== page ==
Thanks to two new oxygen-regulating laboratory cabinets (Whitley H45 HEPA Hypoxystations), researchers at the University of Antwerp can now more accurately study the development of tumours through mimicking the development of a tumour in the human body.
The Centre for Oncology Research (CORE) of the University of Antwerp is able to study the influence of oxygen deficiency on the development of cancer thanks to the cabinets; a study which is unique in Belgium. “Tumours are characterized by a lack of oxygen due to their rapid growth and poor circulation,” explains Prof. Evelien Smits. “This oxygen deficiency strongly benefits cancer cells, which, unlike normal cells, can continue to divide with very little oxygen. The importance of this oxygen deficiency was underlined last year by the presentation of the Nobel Prize in Medicine to the three researchers who discovered how cells respond to this.”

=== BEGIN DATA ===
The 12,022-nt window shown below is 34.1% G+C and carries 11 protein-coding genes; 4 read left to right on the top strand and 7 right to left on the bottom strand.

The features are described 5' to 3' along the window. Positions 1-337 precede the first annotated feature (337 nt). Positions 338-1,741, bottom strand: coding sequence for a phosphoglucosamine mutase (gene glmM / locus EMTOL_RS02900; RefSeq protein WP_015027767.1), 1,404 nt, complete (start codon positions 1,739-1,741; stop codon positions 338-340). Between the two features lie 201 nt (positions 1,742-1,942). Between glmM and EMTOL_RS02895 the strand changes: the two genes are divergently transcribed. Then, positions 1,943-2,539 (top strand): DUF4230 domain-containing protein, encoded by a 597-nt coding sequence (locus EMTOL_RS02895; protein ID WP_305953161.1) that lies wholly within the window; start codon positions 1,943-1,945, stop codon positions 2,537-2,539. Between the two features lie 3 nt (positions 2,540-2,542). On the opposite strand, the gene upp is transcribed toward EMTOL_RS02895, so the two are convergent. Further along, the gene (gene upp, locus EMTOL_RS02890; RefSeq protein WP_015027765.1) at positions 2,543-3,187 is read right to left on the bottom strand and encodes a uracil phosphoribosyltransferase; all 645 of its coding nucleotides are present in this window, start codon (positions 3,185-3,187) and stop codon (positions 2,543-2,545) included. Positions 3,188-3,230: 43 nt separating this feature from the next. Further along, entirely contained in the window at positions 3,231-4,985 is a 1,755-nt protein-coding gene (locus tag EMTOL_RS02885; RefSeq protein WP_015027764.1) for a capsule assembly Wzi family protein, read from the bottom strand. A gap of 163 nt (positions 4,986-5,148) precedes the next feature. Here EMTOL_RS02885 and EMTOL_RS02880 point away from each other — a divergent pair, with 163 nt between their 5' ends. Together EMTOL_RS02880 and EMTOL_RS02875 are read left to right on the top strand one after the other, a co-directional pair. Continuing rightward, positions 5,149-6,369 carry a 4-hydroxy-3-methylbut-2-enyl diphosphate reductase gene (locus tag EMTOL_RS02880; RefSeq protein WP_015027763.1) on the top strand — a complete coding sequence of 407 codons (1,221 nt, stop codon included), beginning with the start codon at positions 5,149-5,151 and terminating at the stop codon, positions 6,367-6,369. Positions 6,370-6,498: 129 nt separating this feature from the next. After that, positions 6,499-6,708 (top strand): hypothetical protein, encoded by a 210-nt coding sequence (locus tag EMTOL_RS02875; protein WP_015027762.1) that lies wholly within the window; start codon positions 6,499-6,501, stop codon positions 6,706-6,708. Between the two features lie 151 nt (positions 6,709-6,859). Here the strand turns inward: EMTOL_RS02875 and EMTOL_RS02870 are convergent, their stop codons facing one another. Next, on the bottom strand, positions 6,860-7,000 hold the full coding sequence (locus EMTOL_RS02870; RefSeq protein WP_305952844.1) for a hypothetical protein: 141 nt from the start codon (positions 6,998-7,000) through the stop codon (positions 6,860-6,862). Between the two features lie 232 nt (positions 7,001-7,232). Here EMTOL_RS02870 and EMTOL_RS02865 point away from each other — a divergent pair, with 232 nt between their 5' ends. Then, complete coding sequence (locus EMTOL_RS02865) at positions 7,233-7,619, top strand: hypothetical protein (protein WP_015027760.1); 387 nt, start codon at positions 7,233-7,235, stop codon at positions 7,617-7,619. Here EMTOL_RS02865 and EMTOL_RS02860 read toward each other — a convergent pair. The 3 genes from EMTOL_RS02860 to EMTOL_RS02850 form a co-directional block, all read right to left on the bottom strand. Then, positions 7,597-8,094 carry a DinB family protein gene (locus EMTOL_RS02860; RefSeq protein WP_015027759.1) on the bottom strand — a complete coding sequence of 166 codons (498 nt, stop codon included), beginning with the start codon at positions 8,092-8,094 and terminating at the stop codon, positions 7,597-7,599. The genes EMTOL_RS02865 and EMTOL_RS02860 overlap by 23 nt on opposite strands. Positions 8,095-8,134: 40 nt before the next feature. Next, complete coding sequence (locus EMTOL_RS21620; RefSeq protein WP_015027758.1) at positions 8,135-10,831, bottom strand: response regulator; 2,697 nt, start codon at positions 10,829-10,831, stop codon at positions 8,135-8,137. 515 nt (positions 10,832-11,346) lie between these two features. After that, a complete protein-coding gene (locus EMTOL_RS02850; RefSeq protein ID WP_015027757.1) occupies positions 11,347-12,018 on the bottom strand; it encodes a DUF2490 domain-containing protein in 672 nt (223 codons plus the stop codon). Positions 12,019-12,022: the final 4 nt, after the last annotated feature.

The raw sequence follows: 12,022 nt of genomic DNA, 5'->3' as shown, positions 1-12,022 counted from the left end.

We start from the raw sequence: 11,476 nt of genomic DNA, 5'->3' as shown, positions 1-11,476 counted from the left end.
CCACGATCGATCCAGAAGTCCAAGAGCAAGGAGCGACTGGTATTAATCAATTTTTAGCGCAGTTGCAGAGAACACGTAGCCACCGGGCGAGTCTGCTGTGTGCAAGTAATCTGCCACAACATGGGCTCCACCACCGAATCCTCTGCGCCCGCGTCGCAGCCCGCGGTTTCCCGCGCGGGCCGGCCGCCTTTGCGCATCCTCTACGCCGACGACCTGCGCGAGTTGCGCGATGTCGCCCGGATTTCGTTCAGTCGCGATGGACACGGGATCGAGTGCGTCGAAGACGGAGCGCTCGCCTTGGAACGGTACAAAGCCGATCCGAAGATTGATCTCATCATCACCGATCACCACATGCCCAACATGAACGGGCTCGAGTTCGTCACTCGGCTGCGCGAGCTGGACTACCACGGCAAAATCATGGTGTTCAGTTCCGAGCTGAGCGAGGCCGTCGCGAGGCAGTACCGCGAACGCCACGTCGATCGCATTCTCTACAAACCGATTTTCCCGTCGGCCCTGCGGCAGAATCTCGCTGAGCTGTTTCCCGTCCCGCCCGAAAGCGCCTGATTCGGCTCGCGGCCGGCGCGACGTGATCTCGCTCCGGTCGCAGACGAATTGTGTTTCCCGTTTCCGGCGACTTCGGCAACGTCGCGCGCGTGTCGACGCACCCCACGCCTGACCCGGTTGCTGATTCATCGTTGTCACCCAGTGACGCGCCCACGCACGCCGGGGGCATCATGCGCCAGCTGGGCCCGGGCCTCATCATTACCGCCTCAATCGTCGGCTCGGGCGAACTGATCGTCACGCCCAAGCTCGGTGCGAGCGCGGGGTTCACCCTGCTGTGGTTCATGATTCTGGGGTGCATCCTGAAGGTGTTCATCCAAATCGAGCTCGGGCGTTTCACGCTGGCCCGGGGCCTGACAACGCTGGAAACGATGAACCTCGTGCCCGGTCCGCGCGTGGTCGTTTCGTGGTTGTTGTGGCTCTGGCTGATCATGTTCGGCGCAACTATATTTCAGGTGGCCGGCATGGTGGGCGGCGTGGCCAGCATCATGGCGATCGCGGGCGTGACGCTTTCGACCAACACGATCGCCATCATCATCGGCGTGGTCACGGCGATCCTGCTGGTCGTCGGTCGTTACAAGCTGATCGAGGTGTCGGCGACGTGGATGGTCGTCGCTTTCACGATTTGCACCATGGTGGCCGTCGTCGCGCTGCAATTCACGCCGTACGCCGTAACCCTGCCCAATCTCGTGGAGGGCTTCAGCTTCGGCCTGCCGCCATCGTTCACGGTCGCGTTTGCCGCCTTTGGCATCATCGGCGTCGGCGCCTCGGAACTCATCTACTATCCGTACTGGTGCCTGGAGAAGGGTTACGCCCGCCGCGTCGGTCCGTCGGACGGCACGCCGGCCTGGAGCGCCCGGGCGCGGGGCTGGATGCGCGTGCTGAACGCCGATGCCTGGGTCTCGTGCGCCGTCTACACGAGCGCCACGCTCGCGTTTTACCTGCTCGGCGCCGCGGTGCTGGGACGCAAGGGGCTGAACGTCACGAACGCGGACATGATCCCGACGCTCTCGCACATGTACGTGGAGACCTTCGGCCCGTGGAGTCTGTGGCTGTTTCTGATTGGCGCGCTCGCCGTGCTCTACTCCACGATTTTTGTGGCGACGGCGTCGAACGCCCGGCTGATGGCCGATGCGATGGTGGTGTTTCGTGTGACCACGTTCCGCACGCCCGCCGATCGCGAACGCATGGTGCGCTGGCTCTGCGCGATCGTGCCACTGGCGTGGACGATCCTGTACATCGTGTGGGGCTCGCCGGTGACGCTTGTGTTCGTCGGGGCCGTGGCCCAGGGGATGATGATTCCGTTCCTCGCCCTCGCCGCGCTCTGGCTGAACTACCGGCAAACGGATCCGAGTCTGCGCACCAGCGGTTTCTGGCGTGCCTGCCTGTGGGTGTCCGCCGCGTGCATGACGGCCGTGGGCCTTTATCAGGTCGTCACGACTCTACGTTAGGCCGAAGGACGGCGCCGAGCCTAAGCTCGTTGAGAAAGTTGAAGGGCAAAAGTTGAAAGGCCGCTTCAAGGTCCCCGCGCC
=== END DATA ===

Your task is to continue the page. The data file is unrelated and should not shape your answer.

In the hypoxic workstations, the researchers will be able to very accurately imitate the interior of a tumour in the human body. CORE has two workstations, so that different oxygen levels can be studied simultaneously. The investment enables high-tech pioneering research in various cancer types, without the need to use laboratory animals.
Oxygen research can accelerate the development of new cancer treatments. “It is becoming increasingly clear that oxygen deficiency is an important factor in resistance to current and new cancer treatments,” says Prof. An Wouters. “We have to take this into account, for example when developing immunotherapy. With the new cabinets, we can now also set up advanced cycles of oxygen, just like in the tumour itself, where oxygen is alternately available both less and more. ”
Text translated from original Flemish article on www.hln.be